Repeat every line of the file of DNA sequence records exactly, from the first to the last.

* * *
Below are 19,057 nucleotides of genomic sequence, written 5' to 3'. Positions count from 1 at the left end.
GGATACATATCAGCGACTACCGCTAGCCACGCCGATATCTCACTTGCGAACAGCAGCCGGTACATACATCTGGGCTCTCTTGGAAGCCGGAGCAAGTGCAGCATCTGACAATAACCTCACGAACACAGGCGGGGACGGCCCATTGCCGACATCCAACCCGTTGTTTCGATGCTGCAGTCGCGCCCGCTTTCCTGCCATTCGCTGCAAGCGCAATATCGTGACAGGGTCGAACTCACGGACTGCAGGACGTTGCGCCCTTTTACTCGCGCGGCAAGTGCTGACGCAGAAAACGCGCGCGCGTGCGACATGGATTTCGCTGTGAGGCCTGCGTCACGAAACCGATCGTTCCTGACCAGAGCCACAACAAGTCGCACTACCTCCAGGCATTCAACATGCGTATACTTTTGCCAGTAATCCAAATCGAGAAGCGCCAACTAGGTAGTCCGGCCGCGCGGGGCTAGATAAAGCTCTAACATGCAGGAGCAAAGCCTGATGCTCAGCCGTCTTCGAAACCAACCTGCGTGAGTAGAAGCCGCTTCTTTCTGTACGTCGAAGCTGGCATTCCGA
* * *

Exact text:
Below are 19,057 nucleotides of genomic sequence, written 5' to 3'. Positions count from 1 at the left end.
GGATACATATCAGCGACTACCGCTAGCCACGCCGATATCTCACTTGCGAACAGCAGCCGGTACATACATCTGGGCTCTCTTGGAAGCCGGAGCAAGTGCAGCATCTGACAATAACCTCACGAACACAGGCGGGGACGGCCCATTGCCGACATCCAACCCGTTGTTTCGATGCTGCAGTCGCGCCCGCTTTCCTGCCATTCGCTGCAAGCGCAATATCGTGACAGGGTCGAACTCACGGACTGCAGGACGTTGCGCCCTTTTACTCGCGCGGCAAGTGCTGACGCAGAAAACGCGCGCGCGTGCGACATGGATTTCGCTGTGAGGCCTGCGTCACGAAACCGATCGTTCCTGACCAGAGCCACAACAAGTCGCACTACCTCCAGGCATTCAACATGCGTATACTTTTGCCAGTAATCCAAATCGAGAAGCGCCAACTAGGTAGTCCGGCCGCGCGGGGCTAGATAAAGCTCTAACATGCAGGAGCAAAGCCTGATGCTCAGCCGTCTTCGAAACCAACCTGCGTGAGTAGAAGCCGCTTCTTTCTGTACGTCGAAGCTGGCATTCCGA